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Lady Splendor: How Bulgari’s Most Dazzling Pieces are Lighting Up Moscow’s Kremlin


Amanda Wellsh photographed by Gian Paolo Barbieri. Image courtesy of Bulgari

A new, must-visit jewelry exhibition in Moscow explores the legacy of one of the most desirable Italian brands and its enduring relationship with extraordinary women.

Known for its magnificent, colorful jewelry that continues to embellish the necks and ears of some of the most glamorous women in the world, Bulgari is no stranger to resplendent exhibitions that highlight its more than 130 years of history and savoir faire. This time, the Roman brand has outdone itself, partnering with the world-acclaimed Moscow Kremlin Museums for a new retrospective, Tribute to Femininity.

Originally printed in the October 2018 issue of Vogue Arabia

“We are ambitious and dreamers, and there is a certain number of museums that we want to work with,”says Lucia Boscaini, Bulgari’s brand and heritage curator. “The Kremlin is probably the first of this caliber we approached. It’s a perfect match for us since it masters an expertise in this field, owning more than 13 200 precious pieces. To us, to have its endorsement and to showcase our Heritage collection in this museum, is priceless.”


Ingrid Bergman wearing Bulgari in The Visit (1964). Image courtesy of Bulgari

Bulgari’s Tribute to Femininity showcases more than 500 jewels, some never seen before, that illustrate the evolution of the brand’s style over the past century. The theme was selected with the help of the Kremlin’s respected general director, Elena Gagarina, who spent several days in Rome visiting the brand’s vast archive and spotting the important emphasis on femininity in its DNA. After the theme was decided, Boscaini and her team started the lengthy task of selecting the pieces that could best illuminate this concept.

“We spent a lot of time looking at images published in fashion and social magazines to understand how women wore our jewelry. What really caught our attention was the most natural and spontaneous style of femininity perfectly embodied by the image from the Seventies that we chose to illustrate the exhibition: it is the picture of a model wearing a very important sautoir in gold with emeralds, rubies, and diamonds, but in a very relaxed and non-formal way. All the jewelry that can be seen in the exhibition were worn by this type of woman.”


Jessica Chastain wearing Bulgari. Getty

As you walk through the two rooms where the pieces are organized chronologically, you can sense the stylistic evolution of the brand, from its beginning focusing on diamonds, to the contemporary complex rainbow pieces that feature multiple colored stones. It is also clear that Bulgari has been designing its jewelry to be aligned with the lifestyle of women throughout the different decades – offering flexible pieces that could be worn to dance the Charleston in the 1920s, or more austere creations for the post-war era.

“This important idea that Bulgari walks hand-in-hand with the social changes in the world of women is at the core of the exhibition,” underlines Boscaini. “One of the best examples is the Serpenti Tubogas watch, introduced in 1948. By that time, people were still suffering the scars of the second world war but were willing to move on and recover. Bulgari thought of a watch, not just a piece of jewelry, to reflect this moment. It was a very sober and modern piece, with no gemstones, perfect for women who were joining the workforce and having a social life. They had something modern, fresh, but also pared down, not too show-off. It is truly elegant – and useful, in a proper way.”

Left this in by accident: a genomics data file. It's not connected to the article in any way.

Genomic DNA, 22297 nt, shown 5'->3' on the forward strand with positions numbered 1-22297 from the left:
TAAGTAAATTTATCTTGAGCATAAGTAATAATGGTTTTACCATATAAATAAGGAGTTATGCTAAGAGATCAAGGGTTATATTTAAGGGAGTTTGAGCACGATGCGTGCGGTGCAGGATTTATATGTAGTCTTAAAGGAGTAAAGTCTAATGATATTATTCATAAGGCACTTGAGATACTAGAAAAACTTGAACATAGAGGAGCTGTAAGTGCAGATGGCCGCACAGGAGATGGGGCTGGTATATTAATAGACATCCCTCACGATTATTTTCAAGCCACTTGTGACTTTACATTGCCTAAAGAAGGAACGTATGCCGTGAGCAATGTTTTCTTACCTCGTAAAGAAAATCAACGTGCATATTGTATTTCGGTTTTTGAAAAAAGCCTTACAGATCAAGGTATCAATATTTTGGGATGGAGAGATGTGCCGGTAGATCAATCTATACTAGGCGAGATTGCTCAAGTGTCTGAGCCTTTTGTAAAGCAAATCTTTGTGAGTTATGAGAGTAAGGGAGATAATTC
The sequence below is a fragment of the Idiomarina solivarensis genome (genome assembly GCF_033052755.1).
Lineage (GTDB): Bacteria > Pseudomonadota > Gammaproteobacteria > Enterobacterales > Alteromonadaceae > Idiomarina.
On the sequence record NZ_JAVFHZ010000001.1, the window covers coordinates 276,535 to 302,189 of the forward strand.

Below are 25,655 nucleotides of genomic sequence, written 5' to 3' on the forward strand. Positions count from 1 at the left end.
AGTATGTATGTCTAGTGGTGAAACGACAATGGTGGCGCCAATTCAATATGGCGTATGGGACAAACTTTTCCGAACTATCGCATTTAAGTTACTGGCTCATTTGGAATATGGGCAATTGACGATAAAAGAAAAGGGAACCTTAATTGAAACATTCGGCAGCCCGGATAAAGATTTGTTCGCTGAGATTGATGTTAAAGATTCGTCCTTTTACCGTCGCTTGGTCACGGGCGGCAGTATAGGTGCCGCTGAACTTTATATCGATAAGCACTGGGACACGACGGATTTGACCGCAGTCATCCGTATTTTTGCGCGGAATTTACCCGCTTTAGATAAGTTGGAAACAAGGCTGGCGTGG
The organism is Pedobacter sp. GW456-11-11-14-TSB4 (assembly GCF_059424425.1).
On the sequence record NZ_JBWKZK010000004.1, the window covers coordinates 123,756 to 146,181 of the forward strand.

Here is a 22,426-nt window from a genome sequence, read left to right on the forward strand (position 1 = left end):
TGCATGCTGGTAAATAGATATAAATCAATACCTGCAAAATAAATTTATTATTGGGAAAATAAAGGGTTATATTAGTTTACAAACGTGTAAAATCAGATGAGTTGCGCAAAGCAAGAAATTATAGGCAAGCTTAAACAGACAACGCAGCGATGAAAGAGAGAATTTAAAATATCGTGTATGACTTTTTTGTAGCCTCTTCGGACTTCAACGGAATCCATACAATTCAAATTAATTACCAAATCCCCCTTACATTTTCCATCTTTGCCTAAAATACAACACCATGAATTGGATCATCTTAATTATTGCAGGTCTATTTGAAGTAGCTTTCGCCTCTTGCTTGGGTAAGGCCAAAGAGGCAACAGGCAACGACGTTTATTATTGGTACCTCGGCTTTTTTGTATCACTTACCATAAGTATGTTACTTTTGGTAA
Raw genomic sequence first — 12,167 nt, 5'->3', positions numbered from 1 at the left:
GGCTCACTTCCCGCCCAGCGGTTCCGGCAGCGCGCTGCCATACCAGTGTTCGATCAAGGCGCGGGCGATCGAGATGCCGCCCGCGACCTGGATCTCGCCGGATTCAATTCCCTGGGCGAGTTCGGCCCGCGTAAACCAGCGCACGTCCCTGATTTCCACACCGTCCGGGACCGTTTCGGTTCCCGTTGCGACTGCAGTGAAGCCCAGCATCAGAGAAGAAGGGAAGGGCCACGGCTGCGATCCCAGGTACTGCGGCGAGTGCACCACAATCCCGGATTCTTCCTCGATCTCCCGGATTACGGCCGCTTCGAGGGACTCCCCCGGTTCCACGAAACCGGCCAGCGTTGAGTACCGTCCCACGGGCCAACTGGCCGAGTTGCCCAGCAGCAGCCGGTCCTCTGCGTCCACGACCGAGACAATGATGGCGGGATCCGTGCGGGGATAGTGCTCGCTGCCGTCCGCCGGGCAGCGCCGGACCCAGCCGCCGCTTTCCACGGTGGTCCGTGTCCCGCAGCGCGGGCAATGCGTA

talian actor Anna Magnani in Bulgari.

Italian actor Anna Magnani in Bulgari. Image courtesy of Bulgari

One of the standouts of Tribute to Femininity is the section dedicated to some of the best-known actors and aficionadas of the brand: Elizabeth Taylor, Anna Magnani, Anita Ekberg, and Gina Lollobrigida, among others. While visiting the exhibition, it is impossible not to be amazed by the shimmer of the spectacular necklace of massive emeralds and diamonds that Richard Burton presented Taylor with on their first marriage, in 1964.

“We decided to include pieces that were owned by celebrities, not just because they were famous, but because they were strong women. Elizabeth Taylor and Anna Magnani were great performers but, above all, incredible women. Taylor was an amazing connoisseur and she knew exactly what she liked. She could recognize a good emerald from one not so good with her eyes closed,” highlights the curator. “Magnani would also come to our store countless times just to look at the pieces, decide with time, and then she would come back. It was something she really thought about and enjoyed. She loved wearing jewelry for her personal enjoyment, not for others. The self-delight is very Bulgari.”


Richard Burton and Elizabeth Taylor, wearing the Sautoir. Image courtesy of Bulgari/Everett Collection

Along with the aforementioned pieces, Tribute to Femininity features other designs that could not be missed in a Bulgari heritage retrospective. The exhibition offers a vast collection of the iconic hybrid of bracelet and watch, Serpenti, and also standout pieces from the mid-60s line Monete, featuring Greek, Roman, and Persian coins of colossal historical value. You don’t want to miss it.

Bulgari Tribute to Femininity is on display at the Moscow Kremlin Museums until January 13

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